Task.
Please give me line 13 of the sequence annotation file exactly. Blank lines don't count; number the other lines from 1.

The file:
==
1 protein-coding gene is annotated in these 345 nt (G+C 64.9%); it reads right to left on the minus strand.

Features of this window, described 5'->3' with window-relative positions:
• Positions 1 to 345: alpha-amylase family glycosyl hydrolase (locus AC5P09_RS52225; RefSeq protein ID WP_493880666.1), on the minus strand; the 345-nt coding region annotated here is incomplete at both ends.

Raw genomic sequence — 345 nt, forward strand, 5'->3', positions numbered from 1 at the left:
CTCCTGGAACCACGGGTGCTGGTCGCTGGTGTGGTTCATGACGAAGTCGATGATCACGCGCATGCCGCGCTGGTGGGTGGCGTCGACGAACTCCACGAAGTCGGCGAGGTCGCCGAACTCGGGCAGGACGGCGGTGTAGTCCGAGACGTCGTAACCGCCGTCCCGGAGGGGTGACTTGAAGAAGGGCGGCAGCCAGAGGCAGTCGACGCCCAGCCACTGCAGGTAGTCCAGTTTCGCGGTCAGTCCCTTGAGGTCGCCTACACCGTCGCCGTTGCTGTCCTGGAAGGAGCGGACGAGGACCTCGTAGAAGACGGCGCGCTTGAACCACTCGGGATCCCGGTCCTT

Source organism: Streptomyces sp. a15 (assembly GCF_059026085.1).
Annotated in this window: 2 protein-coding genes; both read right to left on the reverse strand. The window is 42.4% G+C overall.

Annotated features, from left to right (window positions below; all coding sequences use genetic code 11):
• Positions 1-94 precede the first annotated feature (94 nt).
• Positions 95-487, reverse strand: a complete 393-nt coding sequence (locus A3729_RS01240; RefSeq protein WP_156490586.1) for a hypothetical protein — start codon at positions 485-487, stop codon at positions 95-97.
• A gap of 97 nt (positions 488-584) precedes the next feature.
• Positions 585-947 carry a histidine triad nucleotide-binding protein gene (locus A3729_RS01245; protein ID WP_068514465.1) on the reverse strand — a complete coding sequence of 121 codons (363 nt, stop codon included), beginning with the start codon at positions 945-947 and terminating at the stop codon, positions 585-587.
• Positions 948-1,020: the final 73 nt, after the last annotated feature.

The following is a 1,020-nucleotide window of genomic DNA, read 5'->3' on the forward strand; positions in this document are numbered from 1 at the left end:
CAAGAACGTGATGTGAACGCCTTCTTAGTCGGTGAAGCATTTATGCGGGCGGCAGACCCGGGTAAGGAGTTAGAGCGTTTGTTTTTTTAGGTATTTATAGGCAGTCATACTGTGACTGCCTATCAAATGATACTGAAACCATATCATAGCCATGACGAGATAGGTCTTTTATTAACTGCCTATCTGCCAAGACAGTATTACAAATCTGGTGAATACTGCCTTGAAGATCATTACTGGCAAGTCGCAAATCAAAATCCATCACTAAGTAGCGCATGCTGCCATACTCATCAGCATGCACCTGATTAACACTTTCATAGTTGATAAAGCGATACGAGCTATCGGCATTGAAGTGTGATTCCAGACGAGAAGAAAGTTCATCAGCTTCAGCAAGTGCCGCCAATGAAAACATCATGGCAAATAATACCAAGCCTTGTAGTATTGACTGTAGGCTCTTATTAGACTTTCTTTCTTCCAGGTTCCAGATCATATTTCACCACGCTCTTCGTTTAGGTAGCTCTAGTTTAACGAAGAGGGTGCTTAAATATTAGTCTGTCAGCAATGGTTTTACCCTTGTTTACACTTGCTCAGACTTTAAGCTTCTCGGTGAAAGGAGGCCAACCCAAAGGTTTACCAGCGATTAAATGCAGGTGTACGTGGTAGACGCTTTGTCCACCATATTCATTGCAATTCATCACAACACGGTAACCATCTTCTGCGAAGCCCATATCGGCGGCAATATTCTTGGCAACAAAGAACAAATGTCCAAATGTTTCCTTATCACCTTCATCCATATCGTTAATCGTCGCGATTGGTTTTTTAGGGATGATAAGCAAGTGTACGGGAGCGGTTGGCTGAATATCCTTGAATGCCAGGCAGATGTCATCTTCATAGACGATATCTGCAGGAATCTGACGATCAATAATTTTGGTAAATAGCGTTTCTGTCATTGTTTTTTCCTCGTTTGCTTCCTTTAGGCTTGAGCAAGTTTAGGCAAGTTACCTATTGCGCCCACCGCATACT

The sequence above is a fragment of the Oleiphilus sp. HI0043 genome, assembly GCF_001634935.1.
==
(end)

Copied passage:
• Positions 948-1,020: the final 73 nt, after the last annotated feature.